Sunday, December 7, 2008

More tenderness

The first weekend of Nutcracker performances has just ended, and we're all a bit frayed at the edges around here. But today something beautiful happened (many beautiful things, but this is one I don't want to pass without comment). When I and my two ballerinas arrived home this evening, there were two young women sitting at my dining room table. They are students from the university, both in CLU. They had come over earlier in the day for a brunch that my husband organized, and they were still there, studying and hanging out at 5pm. Stephen was in his office working, and they were simply there, right at home in my house.

Why was this so beautiful and moving for me? It is a sign of belonging. They belong in my home, and so I can belong to them. A true convivenza.

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Dumbstruck by the Mystery

...our temptation is always to impose our prejudices or our measure on reality -- except when we are faced with a fact that leaves us dumbstruck, and instead of dominating the fact ourselves, we are dominated, overcome by it. If there were no moments of this kind, the Mystery could do anything, but in the end, we would reduce everything to the usual explanation. But not even a Nobel Prize winner can stop himself from being dumbstruck before an absolutely gratuitous gesture. If there were not these moments, we would find answers, explanations, and interpretations to avoid being struck by anything. It is good that some things happen that we cannot dominate, then we have to take them seriously, and this is the great question of philosophy. If the conditions for the possibility of knowledge (see Kant) impose themselves on reality or if there is something that is so powerfully disproportionate that it does not let itself be "grasped" by the conditions of possibility, then the horizon opens. If this were not the case, then we could dominate everything and be in peace, or at least without drama. Instead, not even the intelligence of a Nobel Prize winner could prevent him from coming face-to-face with a fact that made him dumbstruck -- instead of dominating, it was he who was dominated. Here begins the drama, because I am called to answer. It is the drama that unfolds between us and the Mystery, through certain facts, certain moments, in which the Mystery imposes itself with this evidence. These are facts that we cannot put in our pocket, which we cannot reduce to antecedent factors.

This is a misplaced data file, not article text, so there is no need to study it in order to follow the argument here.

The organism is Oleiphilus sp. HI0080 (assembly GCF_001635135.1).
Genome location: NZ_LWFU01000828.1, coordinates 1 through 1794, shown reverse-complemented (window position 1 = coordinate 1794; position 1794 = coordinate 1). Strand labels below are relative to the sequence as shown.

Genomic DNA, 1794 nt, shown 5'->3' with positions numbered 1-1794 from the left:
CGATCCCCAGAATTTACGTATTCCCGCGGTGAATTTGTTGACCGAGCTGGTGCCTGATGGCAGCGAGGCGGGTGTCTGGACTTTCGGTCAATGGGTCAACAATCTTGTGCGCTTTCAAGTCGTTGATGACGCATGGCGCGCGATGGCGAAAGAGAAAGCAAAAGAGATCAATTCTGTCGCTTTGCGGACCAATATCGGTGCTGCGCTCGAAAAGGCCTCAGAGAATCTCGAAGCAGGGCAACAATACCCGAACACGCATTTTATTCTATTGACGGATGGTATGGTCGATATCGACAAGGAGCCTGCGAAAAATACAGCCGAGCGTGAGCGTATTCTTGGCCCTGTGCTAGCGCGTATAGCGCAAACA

-- Julian Carron in "Friends, that is, Witnesses."